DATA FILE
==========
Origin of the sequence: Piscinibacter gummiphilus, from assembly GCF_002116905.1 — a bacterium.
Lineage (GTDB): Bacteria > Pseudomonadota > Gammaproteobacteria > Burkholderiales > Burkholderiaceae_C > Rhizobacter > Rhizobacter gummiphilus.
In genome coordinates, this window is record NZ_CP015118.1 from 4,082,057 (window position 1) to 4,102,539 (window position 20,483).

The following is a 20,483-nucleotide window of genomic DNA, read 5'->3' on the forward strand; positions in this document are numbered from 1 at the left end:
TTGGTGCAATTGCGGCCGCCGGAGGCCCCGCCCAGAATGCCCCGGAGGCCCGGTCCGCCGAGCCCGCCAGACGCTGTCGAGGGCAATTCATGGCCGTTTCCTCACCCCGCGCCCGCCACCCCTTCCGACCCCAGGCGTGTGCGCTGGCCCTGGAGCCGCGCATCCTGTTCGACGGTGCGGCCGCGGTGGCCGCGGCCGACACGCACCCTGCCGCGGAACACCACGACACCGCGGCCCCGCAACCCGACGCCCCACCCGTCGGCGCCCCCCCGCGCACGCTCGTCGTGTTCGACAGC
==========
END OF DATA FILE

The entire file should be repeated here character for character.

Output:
Origin of the sequence: Piscinibacter gummiphilus, from assembly GCF_002116905.1 — a bacterium.
Lineage (GTDB): Bacteria > Pseudomonadota > Gammaproteobacteria > Burkholderiales > Burkholderiaceae_C > Rhizobacter > Rhizobacter gummiphilus.
In genome coordinates, this window is record NZ_CP015118.1 from 4,082,057 (window position 1) to 4,102,539 (window position 20,483).

The following is a 20,483-nucleotide window of genomic DNA, read 5'->3' on the forward strand; positions in this document are numbered from 1 at the left end:
TTGGTGCAATTGCGGCCGCCGGAGGCCCCGCCCAGAATGCCCCGGAGGCCCGGTCCGCCGAGCCCGCCAGACGCTGTCGAGGGCAATTCATGGCCGTTTCCTCACCCCGCGCCCGCCACCCCTTCCGACCCCAGGCGTGTGCGCTGGCCCTGGAGCCGCGCATCCTGTTCGACGGTGCGGCCGCGGTGGCCGCGGCCGACACGCACCCTGCCGCGGAACACCACGACACCGCGGCCCCGCAACCCGACGCCCCACCCGTCGGCGCCCCCCCGCGCACGCTCGTCGTGTTCGACAGC